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Researchers receive grant to study COVID-19 impact on air quality

Courtesy Photo by Susan Anenberg
Susan Anenburg, an associate professor of occupational and environmental health, is leading a research team with a new $1.2 million in funding to help policymakers better tackle air pollution.

Researchers in the Milken Institute School of Public Health received a grant to study the impact of social distancing measures on air quality, according to a public health school release Wednesday.

Susan Anenberg, an associate professor of environmental and occupational health, and research scientist Daniel Goldberg will use the one-year grant from NASA to study satellite data and estimate the amount of air pollution following worldwide COVID-19 shutdowns, according to the release. Anenberg said air pollution can worsen health outcomes for COVID-19 patients and exacerbate other conditions like asthma, and the study will help officials gauge how shutdowns in cities around the world are affecting air quality.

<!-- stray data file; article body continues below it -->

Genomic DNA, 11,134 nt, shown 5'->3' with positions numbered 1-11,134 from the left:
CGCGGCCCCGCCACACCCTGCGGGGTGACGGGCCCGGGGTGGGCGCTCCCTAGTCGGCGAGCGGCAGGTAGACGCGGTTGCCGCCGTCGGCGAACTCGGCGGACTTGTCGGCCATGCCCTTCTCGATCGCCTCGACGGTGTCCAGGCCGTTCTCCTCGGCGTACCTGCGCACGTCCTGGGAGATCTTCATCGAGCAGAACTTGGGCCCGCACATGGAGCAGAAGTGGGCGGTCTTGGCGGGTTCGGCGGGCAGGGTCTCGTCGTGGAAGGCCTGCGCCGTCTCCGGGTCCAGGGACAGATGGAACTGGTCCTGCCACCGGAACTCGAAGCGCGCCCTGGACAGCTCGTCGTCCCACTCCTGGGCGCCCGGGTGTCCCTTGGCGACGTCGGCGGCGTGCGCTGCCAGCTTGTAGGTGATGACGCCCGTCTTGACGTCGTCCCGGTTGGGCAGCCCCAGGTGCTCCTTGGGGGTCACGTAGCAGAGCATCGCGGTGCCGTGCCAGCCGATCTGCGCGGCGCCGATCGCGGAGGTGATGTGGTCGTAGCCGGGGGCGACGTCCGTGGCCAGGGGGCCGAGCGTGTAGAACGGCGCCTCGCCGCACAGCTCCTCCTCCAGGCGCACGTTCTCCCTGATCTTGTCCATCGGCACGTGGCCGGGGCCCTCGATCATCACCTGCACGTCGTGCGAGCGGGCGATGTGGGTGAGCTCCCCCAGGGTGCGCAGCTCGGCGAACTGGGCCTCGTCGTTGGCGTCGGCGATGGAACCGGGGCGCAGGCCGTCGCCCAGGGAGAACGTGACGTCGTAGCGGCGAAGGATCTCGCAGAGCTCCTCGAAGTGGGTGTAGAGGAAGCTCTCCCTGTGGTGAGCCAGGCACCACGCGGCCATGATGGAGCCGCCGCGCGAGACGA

“In the short run, this information is critically important as it will help public health officials warn people about exposure to unhealthy air, especially during a surge in COVID-19 cases,” Anenberg said in the release.

Anenberg and Goldberg will serve as co-principal investigators for the project and will collaborate with organizations like NASA and the International Council on Clean Transportation, according to the release.

Anenberg added that the pandemic could act as a “natural experiment” that could help researchers determine what policies most effectively contribute to cleaner air.

“This research might point to greener forms of transportation or public policies that would lead to cleaner air, not just during the pandemic but for years to come,” Anenberg said.

Preliminary satellite data showed significant decreases in traffic-related air pollution in China and northern Italy in the wake of shut-down orders, but some U.S. cities – like D.C. – have experienced a smaller reduction in pollution levels, the release states. The research team will examine how factors like temperature, wind and sun angle affect smog levels, according to the release.

“Air quality is impacted by a number of factors, including weather conditions and the types of vehicles on the road,” Goldberg said in the release.

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